A New Study Might Make You Reconsider That App You’re Developing

About to release a brand-new mobile app?  Then comScore has some bad news for you.

According to a new report, Americans prefer spending most of their time on their smartphones.  However, in a blow for developers looking to reach that audience, most people won’t download newer mobile apps.  In fact, they prefer apps and services that they’re already familiar with.

comScore recently released their 2017 US Mobile App Report.  Last July, the media measurement and analytics company surveyed 1,033 US smartphone users aged 18 and over.

According to the report, to engage with digital media, 57% of Americans used mobile apps.  Smartphones had a 50% share, while tablets had 7%.  Desktop use ranked in second place with 34%.

One key thing to note about the survey is that very few people use mobile browsers.

Only 7% of users said that they engaged with digital media through their smartphone’s web browser.  2% used their tablet’s browser.

Very few people actually download new apps.

Among those who actually downloaded apps, 13% downloaded just one new app a month.  11% downloaded two new apps.  8% downloaded three.  5% downloaded four apps.  7% downloaded five to seven apps.  Another 5% downloaded eight apps or more.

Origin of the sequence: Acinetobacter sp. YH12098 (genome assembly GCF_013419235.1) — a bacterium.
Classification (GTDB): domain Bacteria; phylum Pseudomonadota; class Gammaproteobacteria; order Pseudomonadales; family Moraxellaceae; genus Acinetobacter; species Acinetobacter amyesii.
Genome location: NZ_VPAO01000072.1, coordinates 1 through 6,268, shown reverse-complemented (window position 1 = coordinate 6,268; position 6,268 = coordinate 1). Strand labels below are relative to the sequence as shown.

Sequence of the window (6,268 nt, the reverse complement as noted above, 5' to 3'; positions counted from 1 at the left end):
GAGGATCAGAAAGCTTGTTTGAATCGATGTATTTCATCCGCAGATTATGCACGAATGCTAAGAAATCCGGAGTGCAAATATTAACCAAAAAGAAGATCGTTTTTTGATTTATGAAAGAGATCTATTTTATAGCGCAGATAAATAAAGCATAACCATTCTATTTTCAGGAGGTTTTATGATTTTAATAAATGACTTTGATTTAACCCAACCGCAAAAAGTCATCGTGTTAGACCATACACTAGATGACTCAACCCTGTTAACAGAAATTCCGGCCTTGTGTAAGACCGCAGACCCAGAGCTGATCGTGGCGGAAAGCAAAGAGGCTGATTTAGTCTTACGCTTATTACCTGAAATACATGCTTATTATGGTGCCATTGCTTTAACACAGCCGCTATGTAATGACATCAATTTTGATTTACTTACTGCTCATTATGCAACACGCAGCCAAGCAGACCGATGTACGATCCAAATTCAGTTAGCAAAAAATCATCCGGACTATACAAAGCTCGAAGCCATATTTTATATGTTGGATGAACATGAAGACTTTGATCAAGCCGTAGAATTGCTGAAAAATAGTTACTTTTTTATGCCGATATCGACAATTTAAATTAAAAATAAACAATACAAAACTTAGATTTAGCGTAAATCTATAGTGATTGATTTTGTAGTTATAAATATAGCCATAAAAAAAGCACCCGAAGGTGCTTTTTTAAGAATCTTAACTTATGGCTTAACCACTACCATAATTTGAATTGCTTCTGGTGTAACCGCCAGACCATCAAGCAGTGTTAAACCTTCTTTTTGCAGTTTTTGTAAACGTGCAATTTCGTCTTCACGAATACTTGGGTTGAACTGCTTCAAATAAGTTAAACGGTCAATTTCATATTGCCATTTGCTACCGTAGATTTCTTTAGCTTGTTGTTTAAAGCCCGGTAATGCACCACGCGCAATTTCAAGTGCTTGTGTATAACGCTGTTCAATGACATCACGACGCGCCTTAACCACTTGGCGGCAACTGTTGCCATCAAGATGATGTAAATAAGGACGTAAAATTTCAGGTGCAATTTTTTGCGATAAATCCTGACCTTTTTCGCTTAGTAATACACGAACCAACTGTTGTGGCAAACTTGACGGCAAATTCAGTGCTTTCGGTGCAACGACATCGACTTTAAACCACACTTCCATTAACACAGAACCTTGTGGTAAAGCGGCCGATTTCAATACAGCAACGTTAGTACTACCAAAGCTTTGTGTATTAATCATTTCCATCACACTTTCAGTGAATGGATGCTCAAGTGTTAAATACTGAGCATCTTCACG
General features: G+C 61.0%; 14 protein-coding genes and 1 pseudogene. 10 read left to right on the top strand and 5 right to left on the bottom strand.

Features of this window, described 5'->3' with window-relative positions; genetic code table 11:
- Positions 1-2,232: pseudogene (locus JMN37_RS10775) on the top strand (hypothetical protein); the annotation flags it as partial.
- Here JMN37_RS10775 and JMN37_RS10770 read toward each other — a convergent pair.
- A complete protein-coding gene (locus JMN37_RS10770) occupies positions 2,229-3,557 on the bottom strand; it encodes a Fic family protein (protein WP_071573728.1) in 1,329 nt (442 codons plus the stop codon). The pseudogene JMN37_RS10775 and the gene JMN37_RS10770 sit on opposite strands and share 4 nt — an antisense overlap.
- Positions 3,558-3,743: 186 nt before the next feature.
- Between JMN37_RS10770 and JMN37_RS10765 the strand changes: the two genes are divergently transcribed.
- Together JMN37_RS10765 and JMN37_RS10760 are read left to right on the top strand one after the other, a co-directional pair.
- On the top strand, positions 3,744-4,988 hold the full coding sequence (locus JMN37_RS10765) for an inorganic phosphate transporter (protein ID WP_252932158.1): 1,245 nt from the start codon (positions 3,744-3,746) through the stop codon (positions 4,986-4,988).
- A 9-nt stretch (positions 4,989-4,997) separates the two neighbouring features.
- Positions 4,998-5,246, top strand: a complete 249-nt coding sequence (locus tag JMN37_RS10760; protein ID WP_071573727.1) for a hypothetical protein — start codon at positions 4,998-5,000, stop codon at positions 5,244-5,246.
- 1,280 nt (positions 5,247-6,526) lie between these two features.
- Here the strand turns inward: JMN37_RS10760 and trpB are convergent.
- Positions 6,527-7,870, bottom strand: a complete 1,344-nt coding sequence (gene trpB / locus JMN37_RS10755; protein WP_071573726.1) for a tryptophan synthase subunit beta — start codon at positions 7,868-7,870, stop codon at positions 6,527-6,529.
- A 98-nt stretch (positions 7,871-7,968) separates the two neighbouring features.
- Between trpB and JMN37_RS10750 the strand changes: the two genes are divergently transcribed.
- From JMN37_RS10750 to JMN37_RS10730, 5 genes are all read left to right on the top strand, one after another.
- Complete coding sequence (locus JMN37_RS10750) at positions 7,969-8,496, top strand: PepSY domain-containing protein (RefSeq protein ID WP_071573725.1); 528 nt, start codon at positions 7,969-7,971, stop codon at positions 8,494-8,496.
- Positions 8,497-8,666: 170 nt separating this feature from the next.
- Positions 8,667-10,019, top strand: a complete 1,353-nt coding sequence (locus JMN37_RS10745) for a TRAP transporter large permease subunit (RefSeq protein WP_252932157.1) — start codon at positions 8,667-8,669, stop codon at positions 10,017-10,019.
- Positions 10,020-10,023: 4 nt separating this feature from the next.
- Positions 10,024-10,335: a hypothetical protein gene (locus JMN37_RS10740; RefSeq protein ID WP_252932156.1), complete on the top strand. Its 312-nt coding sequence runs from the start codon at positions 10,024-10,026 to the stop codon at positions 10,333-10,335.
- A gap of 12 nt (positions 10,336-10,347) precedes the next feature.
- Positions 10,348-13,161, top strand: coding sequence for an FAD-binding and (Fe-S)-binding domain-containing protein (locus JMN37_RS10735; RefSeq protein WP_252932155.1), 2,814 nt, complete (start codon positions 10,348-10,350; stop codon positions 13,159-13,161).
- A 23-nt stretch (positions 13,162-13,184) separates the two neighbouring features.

Bad news for developers: people only prefer apps that they’re already familiar with.

Taking a look at the most-used apps among all age groups, did you know that Facebook and Google own the top six?  They also own eight out of the top ten.

Facebook ranked as the highest used app with an 81% overall share.  YouTube took second place with 71%.  Facebook Messenger took third, with Google Search, Google Maps, and Instagram rounding out the top six.

Snapchat and Pandora were the only apps not owned by Google and Facebook that appeared on the list at #6 and #10, respectively.

One final thing to note: younger millennials actually preferred YouTube over Facebook, according to comScore.  All other age groups preferred using Facebook.

Pandora Radio has also lost the older audience.  The app appeared only for those aged 18 to 24, and those 25 to 34.


For more information, comScore has the study available here.


Featured image by Jason Howie (CC by 2.0)


One Response

  1. benji

    I’m hugely biased as I’m the founder Disciplemedia.com, a company that builds apps for the superfans of content makers, including a few big name bands and artists. Getting your fans to download your app is tough and getting them to become regular users is even tougher but the rewards easily make up for it. Your app audience will be 10-30x more engaged than your web audience and once engaged they convert to buying products at a far, far higher rate than your fickle web audience. To us the question for an artist should not be ‘should I have an app ?’ but instead ‘can I be bothered to put the effort in to cultivating my own audience and do I have a community that wants to hang out with each other on a daily/monthly basis ?’ if the answer to the second question is yes then there’s a business for you in having an app whereas a website will be never be more than a shop front and socials …well we all know their issues.